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As a quick thought experiment, the fine structure constant has been experimentally determined using the electron spin g-factor
Quote from: Mr. ScientistAs a quick thought experiment, the fine structure constant has been experimentally determined using the electron spin g-factorI'll have more to post after I read your paper. I can offer a source for the fine structure constant given a universe comprised only of electromagnetic phenomena. The fine structure constant, in that universe, would be the ratio of the electron's diameter to its electric charge. The electron's circumference would be the wave length of its constituent photon.More later 
Bolded by me; that would be interesting. I'd love to see the derivation.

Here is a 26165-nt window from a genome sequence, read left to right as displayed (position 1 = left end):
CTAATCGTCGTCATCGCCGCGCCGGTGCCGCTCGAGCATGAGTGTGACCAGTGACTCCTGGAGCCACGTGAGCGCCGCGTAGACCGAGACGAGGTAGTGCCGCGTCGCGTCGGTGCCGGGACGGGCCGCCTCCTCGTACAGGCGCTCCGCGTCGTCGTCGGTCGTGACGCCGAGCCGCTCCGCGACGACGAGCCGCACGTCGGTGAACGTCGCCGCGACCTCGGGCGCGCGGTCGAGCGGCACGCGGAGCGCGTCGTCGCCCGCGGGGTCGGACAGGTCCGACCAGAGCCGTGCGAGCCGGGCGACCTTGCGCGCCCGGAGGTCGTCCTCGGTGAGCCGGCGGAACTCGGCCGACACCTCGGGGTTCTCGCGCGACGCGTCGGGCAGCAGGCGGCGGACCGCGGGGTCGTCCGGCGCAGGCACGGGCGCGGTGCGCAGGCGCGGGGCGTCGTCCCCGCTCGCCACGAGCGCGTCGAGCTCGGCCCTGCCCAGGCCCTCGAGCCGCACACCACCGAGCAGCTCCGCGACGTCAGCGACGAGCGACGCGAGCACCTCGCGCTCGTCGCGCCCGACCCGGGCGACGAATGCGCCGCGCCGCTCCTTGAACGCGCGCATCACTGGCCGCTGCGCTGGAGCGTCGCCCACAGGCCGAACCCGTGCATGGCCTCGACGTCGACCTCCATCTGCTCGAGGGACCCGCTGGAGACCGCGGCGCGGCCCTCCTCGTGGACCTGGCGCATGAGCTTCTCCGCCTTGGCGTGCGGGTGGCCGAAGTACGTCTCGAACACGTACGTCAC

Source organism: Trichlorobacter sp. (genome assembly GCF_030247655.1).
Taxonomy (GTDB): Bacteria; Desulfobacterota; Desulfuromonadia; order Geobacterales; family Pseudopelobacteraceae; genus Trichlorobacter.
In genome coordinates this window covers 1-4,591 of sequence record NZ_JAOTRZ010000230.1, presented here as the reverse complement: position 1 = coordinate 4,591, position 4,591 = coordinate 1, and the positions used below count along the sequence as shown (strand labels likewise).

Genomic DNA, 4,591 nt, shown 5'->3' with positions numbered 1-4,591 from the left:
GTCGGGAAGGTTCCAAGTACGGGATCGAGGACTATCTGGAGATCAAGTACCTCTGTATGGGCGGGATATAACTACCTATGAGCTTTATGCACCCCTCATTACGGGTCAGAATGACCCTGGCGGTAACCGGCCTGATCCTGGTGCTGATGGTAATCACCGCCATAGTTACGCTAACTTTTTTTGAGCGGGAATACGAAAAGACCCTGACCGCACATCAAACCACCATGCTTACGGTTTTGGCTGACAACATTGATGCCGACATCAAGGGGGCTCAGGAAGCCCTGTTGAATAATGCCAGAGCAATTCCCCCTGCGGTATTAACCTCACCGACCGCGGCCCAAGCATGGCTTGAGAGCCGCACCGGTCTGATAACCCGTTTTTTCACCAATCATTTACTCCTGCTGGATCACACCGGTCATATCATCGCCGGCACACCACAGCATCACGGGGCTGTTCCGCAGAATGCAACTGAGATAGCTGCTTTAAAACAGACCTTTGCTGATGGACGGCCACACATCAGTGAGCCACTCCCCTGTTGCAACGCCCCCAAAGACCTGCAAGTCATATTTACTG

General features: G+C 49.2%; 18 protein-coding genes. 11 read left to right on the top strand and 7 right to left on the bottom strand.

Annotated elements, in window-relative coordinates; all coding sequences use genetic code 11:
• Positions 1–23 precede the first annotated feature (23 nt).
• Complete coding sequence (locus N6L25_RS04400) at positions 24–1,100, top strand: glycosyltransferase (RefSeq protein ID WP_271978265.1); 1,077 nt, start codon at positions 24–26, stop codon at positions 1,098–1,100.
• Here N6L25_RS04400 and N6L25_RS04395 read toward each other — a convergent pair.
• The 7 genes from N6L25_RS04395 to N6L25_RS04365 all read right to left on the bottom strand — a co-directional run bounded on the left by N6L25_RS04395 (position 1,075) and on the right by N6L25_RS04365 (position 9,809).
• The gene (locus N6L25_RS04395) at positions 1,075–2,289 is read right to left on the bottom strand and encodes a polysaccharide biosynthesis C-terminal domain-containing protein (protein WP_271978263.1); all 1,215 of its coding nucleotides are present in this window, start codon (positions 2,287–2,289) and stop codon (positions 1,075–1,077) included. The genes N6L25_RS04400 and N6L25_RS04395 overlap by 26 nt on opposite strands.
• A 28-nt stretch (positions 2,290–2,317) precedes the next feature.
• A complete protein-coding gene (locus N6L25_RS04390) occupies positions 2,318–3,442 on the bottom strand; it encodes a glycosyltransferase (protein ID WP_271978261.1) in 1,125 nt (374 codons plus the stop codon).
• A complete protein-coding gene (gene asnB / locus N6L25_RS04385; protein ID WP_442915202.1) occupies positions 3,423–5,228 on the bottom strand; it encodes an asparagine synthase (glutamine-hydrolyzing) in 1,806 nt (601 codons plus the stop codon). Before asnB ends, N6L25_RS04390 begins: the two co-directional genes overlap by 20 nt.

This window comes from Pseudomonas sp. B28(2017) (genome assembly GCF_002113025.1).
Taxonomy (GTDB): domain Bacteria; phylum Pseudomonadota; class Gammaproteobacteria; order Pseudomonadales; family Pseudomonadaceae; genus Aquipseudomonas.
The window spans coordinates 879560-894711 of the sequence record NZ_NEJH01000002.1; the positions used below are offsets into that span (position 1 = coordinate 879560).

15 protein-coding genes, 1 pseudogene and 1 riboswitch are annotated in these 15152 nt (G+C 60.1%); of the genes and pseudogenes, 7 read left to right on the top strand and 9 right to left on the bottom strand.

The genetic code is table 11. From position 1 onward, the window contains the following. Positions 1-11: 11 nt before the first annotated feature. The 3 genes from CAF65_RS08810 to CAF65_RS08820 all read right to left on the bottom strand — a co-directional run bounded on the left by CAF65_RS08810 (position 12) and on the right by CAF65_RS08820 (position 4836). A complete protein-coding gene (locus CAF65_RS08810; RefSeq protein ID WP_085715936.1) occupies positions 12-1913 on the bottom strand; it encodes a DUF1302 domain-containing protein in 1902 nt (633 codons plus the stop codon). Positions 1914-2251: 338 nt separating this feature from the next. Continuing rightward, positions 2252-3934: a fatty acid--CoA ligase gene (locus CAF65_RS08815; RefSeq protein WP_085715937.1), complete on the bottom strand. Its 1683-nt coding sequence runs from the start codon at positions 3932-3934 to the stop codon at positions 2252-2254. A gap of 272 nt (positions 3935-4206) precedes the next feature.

Quote from: Mr ScientistBolded by me; that would be interesting. I'd love to see the derivation. I didn't actually do the derivation, but took it far enough to see that one was possible. The notion that the FST would be related to the diameter of the electron comes from the postulate that electric charge derives from the bent path of a photon. The fields cannot be symmetric in the bend because the outside of the curve has more area.The tighter the bend radius, the greater the force.I followed your links and went through the posts. It was interesting. Your paradox seemed more to do with entanglement. I settled the observations of entanglement in my own mind by thinking of the photon as occupying a spacial area as a field. The field has points of saturation. The points are driven through space by the changing amplitude of the field. The field is oriented in the classic electric and magnetic planes. Polarization is a property of the field. Entangled photons share the same field. To change the polarization, you must change the field. So, naturally, both points of saturation reflect the same polarization when detected.